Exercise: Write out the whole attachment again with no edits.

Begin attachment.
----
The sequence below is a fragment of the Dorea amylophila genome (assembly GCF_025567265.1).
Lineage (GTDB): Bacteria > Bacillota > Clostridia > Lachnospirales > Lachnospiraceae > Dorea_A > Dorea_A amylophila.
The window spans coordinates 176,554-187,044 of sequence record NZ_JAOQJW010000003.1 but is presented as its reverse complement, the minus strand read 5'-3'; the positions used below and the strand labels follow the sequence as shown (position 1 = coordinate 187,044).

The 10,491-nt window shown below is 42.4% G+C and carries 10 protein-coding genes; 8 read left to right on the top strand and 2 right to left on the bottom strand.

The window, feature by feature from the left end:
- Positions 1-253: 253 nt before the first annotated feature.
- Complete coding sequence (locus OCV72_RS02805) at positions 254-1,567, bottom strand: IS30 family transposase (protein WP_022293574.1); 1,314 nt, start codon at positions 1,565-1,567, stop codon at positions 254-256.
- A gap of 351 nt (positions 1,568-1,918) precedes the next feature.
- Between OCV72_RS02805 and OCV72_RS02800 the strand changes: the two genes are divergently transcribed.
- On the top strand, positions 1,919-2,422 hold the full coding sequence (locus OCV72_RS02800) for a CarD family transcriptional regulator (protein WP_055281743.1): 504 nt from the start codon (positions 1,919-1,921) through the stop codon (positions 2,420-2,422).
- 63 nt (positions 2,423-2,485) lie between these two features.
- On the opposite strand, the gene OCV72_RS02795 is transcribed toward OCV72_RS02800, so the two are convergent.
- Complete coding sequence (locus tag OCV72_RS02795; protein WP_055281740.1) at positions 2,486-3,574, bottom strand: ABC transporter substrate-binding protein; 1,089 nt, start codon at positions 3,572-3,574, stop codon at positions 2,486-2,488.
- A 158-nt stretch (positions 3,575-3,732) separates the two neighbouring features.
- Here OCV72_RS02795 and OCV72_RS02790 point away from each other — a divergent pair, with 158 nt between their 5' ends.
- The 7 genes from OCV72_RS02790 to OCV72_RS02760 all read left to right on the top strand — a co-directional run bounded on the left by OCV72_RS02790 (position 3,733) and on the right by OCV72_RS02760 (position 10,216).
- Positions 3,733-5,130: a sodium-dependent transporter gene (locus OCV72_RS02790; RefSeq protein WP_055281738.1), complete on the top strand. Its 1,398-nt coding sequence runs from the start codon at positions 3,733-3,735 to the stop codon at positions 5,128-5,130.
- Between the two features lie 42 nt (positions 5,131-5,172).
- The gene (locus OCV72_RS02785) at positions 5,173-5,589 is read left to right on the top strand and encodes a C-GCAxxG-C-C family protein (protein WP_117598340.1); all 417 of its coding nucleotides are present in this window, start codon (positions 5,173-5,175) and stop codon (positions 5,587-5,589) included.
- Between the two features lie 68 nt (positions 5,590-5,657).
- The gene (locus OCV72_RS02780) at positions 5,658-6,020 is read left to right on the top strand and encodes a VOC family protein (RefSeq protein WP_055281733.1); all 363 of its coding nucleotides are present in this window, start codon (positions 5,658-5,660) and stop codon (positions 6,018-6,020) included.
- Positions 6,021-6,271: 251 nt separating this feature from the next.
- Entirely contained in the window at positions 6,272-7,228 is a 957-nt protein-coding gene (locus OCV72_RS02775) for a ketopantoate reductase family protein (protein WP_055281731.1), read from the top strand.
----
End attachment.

The sequence below is a fragment of the Dorea amylophila genome (assembly GCF_025567265.1).
Lineage (GTDB): Bacteria > Bacillota > Clostridia > Lachnospirales > Lachnospiraceae > Dorea_A > Dorea_A amylophila.
The window spans coordinates 176,554-187,044 of sequence record NZ_JAOQJW010000003.1 but is presented as its reverse complement, the minus strand read 5'-3'; the positions used below and the strand labels follow the sequence as shown (position 1 = coordinate 187,044).

The 10,491-nt window shown below is 42.4% G+C and carries 10 protein-coding genes; 8 read left to right on the top strand and 2 right to left on the bottom strand.

The window, feature by feature from the left end:
- Positions 1-253: 253 nt before the first annotated feature.
- Complete coding sequence (locus OCV72_RS02805) at positions 254-1,567, bottom strand: IS30 family transposase (protein WP_022293574.1); 1,314 nt, start codon at positions 1,565-1,567, stop codon at positions 254-256.
- A gap of 351 nt (positions 1,568-1,918) precedes the next feature.
- Between OCV72_RS02805 and OCV72_RS02800 the strand changes: the two genes are divergently transcribed.
- On the top strand, positions 1,919-2,422 hold the full coding sequence (locus OCV72_RS02800) for a CarD family transcriptional regulator (protein WP_055281743.1): 504 nt from the start codon (positions 1,919-1,921) through the stop codon (positions 2,420-2,422).
- 63 nt (positions 2,423-2,485) lie between these two features.
- On the opposite strand, the gene OCV72_RS02795 is transcribed toward OCV72_RS02800, so the two are convergent.
- Complete coding sequence (locus tag OCV72_RS02795; protein WP_055281740.1) at positions 2,486-3,574, bottom strand: ABC transporter substrate-binding protein; 1,089 nt, start codon at positions 3,572-3,574, stop codon at positions 2,486-2,488.
- A 158-nt stretch (positions 3,575-3,732) separates the two neighbouring features.
- Here OCV72_RS02795 and OCV72_RS02790 point away from each other — a divergent pair, with 158 nt between their 5' ends.
- The 7 genes from OCV72_RS02790 to OCV72_RS02760 all read left to right on the top strand — a co-directional run bounded on the left by OCV72_RS02790 (position 3,733) and on the right by OCV72_RS02760 (position 10,216).
- Positions 3,733-5,130: a sodium-dependent transporter gene (locus OCV72_RS02790; RefSeq protein WP_055281738.1), complete on the top strand. Its 1,398-nt coding sequence runs from the start codon at positions 3,733-3,735 to the stop codon at positions 5,128-5,130.
- Between the two features lie 42 nt (positions 5,131-5,172).
- The gene (locus OCV72_RS02785) at positions 5,173-5,589 is read left to right on the top strand and encodes a C-GCAxxG-C-C family protein (protein WP_117598340.1); all 417 of its coding nucleotides are present in this window, start codon (positions 5,173-5,175) and stop codon (positions 5,587-5,589) included.
- Between the two features lie 68 nt (positions 5,590-5,657).
- The gene (locus OCV72_RS02780) at positions 5,658-6,020 is read left to right on the top strand and encodes a VOC family protein (RefSeq protein WP_055281733.1); all 363 of its coding nucleotides are present in this window, start codon (positions 5,658-5,660) and stop codon (positions 6,018-6,020) included.
- Positions 6,021-6,271: 251 nt separating this feature from the next.
- Entirely contained in the window at positions 6,272-7,228 is a 957-nt protein-coding gene (locus OCV72_RS02775) for a ketopantoate reductase family protein (protein WP_055281731.1), read from the top strand.